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    New approach to corneal power estimation in eyes with previous corneal refractive surgery and keratoconus eyes

    The use of a keratometric index to estimate total corneal power calculation is imprecise, especially in corneas with keratoconus or after myopic laser refractive surgery. The errors can be reduced by using an adjusted keratometric index, consisting of a variable keratometric index that depends on the radius of the anterior corneal surface.

    The calculation of the exact value of corneal power is a key factor in obtaining a precise calculation of the power of IOL to implant in cataract surgery. The anterior and posterior surfaces of the cornea contribute to its total power; therefore, for very accurate calculation of corneal power, the radii of curvature of the anterior and posterior corneal surfaces should be considered as well the central corneal thickness and the true refractive index of the cornea. With all these parameters, the Gaussian corneal power can be calculated assuming paraxial optical conditions.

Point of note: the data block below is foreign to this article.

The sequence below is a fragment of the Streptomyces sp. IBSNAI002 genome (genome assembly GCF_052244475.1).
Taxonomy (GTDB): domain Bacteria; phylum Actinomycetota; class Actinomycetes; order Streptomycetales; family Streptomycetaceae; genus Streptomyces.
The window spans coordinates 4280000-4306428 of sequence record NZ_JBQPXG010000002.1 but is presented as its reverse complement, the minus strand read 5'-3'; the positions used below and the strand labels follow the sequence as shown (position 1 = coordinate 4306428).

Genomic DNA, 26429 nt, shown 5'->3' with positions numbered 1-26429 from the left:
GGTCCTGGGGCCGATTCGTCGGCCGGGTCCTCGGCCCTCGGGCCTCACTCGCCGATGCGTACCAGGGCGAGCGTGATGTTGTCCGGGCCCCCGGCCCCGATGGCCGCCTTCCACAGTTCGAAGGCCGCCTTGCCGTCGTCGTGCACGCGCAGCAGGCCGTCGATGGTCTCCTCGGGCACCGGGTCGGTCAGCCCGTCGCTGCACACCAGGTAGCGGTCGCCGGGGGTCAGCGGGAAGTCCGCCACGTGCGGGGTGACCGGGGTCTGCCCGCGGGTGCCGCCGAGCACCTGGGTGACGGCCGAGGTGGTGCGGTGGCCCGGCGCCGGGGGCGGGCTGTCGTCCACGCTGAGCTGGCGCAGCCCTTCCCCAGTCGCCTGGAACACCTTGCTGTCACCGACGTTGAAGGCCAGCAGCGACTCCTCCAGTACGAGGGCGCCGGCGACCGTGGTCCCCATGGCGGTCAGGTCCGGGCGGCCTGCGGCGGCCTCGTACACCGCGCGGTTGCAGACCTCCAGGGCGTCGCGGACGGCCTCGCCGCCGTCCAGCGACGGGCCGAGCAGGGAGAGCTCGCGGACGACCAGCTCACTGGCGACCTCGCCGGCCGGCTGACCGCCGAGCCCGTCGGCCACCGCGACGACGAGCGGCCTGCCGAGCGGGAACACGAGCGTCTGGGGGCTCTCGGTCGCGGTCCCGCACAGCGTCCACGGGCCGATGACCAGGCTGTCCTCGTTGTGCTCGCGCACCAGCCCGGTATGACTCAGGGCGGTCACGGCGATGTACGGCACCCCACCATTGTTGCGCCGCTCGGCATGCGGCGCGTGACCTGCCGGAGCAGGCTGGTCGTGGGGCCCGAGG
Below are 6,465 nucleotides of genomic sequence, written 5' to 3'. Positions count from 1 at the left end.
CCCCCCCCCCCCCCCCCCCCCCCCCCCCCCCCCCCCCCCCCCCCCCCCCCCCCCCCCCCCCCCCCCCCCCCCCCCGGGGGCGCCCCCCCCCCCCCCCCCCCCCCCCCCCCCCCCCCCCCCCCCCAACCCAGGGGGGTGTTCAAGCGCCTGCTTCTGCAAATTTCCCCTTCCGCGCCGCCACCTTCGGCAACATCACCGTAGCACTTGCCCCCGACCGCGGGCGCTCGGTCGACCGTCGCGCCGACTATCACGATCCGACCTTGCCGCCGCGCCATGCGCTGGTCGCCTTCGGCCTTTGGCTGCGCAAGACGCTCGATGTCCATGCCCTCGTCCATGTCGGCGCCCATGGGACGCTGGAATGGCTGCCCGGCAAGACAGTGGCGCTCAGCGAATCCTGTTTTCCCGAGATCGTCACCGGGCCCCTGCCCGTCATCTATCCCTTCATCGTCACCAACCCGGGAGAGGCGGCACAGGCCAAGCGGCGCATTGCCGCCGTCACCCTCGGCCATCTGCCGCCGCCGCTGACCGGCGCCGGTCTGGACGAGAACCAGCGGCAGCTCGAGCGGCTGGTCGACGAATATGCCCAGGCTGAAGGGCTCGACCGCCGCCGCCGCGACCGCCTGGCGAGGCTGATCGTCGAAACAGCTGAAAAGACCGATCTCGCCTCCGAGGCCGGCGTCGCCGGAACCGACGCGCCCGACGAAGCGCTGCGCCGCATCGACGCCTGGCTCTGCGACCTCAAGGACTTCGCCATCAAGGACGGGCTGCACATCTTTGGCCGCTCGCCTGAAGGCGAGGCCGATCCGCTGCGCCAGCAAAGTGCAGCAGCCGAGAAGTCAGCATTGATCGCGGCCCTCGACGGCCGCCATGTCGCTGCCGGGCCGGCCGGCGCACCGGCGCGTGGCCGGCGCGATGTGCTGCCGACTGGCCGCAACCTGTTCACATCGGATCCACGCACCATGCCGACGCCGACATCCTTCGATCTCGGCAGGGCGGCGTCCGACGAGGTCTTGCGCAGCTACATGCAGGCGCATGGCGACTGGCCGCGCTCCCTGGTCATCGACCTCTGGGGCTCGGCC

In clinical practice, total corneal power is usually calculated from the radius of curvature of the anterior corneal surface only. In this context, the concept of keratometric index (nk) was developed, assuming a corneal model consisting of a single spherical surface with the radius of curvature of the epithelial surface, and a fictitious index of refraction that provides a correction for this simplified model. The simplification assumes that the contribution of the posterior corneal surface to the ocular refractive power is limited, but this may be untrue when anomalous or surgically modified corneal curvatures are present. Our research group demonstrated that the keratometric estimation over- or underestimated the Gaussian corneal power in a range from –1.12 D to +1.80 D in the normal healthy eye.1 Furthermore, the use of keratometric corneal power with the classical keratometric index of 1.3375 was found to induce a maximum underestimation of –3.01 D in IOL power calculation in normal eyes with cataract.2 Therefore, the best approach to obtaining the corneal power is to measure anterior and posterior corneal curvature and to perform a Gaussian calculation.

    Adjusted keratometric index

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